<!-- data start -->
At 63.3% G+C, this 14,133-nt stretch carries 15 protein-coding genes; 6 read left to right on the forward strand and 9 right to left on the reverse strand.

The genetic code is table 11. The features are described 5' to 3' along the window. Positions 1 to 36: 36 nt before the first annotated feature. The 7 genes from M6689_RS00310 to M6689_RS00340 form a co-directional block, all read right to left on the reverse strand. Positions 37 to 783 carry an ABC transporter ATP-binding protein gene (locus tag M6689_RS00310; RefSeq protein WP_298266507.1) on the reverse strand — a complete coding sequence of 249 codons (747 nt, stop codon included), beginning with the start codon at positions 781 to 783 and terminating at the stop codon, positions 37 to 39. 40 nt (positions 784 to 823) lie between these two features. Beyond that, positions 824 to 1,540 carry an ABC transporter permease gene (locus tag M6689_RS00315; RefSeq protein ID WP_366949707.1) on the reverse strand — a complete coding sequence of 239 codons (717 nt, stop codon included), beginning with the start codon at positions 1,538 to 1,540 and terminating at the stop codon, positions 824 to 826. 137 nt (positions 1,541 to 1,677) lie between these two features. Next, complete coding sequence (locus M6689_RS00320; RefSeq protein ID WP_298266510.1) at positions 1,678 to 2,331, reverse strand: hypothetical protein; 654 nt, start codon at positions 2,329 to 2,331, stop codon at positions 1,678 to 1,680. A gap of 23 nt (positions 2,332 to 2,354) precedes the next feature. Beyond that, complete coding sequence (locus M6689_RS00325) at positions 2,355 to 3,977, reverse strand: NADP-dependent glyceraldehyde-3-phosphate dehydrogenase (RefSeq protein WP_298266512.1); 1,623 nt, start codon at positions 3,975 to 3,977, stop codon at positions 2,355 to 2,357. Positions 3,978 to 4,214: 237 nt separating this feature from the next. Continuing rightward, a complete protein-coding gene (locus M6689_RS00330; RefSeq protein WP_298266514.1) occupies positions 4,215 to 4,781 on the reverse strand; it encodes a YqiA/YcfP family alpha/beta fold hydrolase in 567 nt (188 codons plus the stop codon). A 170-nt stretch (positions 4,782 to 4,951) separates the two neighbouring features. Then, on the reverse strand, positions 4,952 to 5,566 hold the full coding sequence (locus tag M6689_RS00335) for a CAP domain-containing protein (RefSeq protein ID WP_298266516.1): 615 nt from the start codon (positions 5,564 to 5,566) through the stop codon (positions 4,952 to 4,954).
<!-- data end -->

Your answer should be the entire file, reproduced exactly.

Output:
At 63.3% G+C, this 14,133-nt stretch carries 15 protein-coding genes; 6 read left to right on the forward strand and 9 right to left on the reverse strand.

The genetic code is table 11. The features are described 5' to 3' along the window. Positions 1 to 36: 36 nt before the first annotated feature. The 7 genes from M6689_RS00310 to M6689_RS00340 form a co-directional block, all read right to left on the reverse strand. Positions 37 to 783 carry an ABC transporter ATP-binding protein gene (locus tag M6689_RS00310; RefSeq protein WP_298266507.1) on the reverse strand — a complete coding sequence of 249 codons (747 nt, stop codon included), beginning with the start codon at positions 781 to 783 and terminating at the stop codon, positions 37 to 39. 40 nt (positions 784 to 823) lie between these two features. Beyond that, positions 824 to 1,540 carry an ABC transporter permease gene (locus tag M6689_RS00315; RefSeq protein ID WP_366949707.1) on the reverse strand — a complete coding sequence of 239 codons (717 nt, stop codon included), beginning with the start codon at positions 1,538 to 1,540 and terminating at the stop codon, positions 824 to 826. 137 nt (positions 1,541 to 1,677) lie between these two features. Next, complete coding sequence (locus M6689_RS00320; RefSeq protein ID WP_298266510.1) at positions 1,678 to 2,331, reverse strand: hypothetical protein; 654 nt, start codon at positions 2,329 to 2,331, stop codon at positions 1,678 to 1,680. A gap of 23 nt (positions 2,332 to 2,354) precedes the next feature. Beyond that, complete coding sequence (locus M6689_RS00325) at positions 2,355 to 3,977, reverse strand: NADP-dependent glyceraldehyde-3-phosphate dehydrogenase (RefSeq protein WP_298266512.1); 1,623 nt, start codon at positions 3,975 to 3,977, stop codon at positions 2,355 to 2,357. Positions 3,978 to 4,214: 237 nt separating this feature from the next. Continuing rightward, a complete protein-coding gene (locus M6689_RS00330; RefSeq protein WP_298266514.1) occupies positions 4,215 to 4,781 on the reverse strand; it encodes a YqiA/YcfP family alpha/beta fold hydrolase in 567 nt (188 codons plus the stop codon). A 170-nt stretch (positions 4,782 to 4,951) separates the two neighbouring features. Then, on the reverse strand, positions 4,952 to 5,566 hold the full coding sequence (locus tag M6689_RS00335) for a CAP domain-containing protein (RefSeq protein ID WP_298266516.1): 615 nt from the start codon (positions 5,564 to 5,566) through the stop codon (positions 4,952 to 4,954).